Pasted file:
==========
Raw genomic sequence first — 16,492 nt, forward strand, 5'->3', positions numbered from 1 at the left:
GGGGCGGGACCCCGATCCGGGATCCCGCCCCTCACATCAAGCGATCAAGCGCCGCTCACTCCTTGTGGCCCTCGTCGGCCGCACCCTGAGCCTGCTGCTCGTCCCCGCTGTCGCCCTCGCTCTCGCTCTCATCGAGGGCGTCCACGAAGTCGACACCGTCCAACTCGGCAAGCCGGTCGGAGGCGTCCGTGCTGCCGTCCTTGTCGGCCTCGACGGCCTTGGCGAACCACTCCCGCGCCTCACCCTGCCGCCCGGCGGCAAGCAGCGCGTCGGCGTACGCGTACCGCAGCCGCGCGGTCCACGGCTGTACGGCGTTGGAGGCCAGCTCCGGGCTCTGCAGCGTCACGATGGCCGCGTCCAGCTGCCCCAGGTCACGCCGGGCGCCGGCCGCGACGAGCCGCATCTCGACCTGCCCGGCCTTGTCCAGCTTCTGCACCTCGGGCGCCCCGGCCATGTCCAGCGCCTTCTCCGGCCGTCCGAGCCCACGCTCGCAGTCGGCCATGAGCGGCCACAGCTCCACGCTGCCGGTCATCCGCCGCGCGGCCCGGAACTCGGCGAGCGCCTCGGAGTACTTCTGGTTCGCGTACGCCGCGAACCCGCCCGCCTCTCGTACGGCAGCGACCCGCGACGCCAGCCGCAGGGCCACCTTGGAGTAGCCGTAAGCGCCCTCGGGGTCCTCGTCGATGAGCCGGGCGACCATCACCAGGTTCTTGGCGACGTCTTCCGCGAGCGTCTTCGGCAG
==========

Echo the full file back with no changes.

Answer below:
Raw genomic sequence first — 16,492 nt, forward strand, 5'->3', positions numbered from 1 at the left:
GGGGCGGGACCCCGATCCGGGATCCCGCCCCTCACATCAAGCGATCAAGCGCCGCTCACTCCTTGTGGCCCTCGTCGGCCGCACCCTGAGCCTGCTGCTCGTCCCCGCTGTCGCCCTCGCTCTCGCTCTCATCGAGGGCGTCCACGAAGTCGACACCGTCCAACTCGGCAAGCCGGTCGGAGGCGTCCGTGCTGCCGTCCTTGTCGGCCTCGACGGCCTTGGCGAACCACTCCCGCGCCTCACCCTGCCGCCCGGCGGCAAGCAGCGCGTCGGCGTACGCGTACCGCAGCCGCGCGGTCCACGGCTGTACGGCGTTGGAGGCCAGCTCCGGGCTCTGCAGCGTCACGATGGCCGCGTCCAGCTGCCCCAGGTCACGCCGGGCGCCGGCCGCGACGAGCCGCATCTCGACCTGCCCGGCCTTGTCCAGCTTCTGCACCTCGGGCGCCCCGGCCATGTCCAGCGCCTTCTCCGGCCGTCCGAGCCCACGCTCGCAGTCGGCCATGAGCGGCCACAGCTCCACGCTGCCGGTCATCCGCCGCGCGGCCCGGAACTCGGCGAGCGCCTCGGAGTACTTCTGGTTCGCGTACGCCGCGAACCCGCCCGCCTCTCGTACGGCAGCGACCCGCGACGCCAGCCGCAGGGCCACCTTGGAGTAGCCGTAAGCGCCCTCGGGGTCCTCGTCGATGAGCCGGGCGACCATCACCAGGTTCTTGGCGACGTCTTCCGCGAGCGTCTTCGGCAG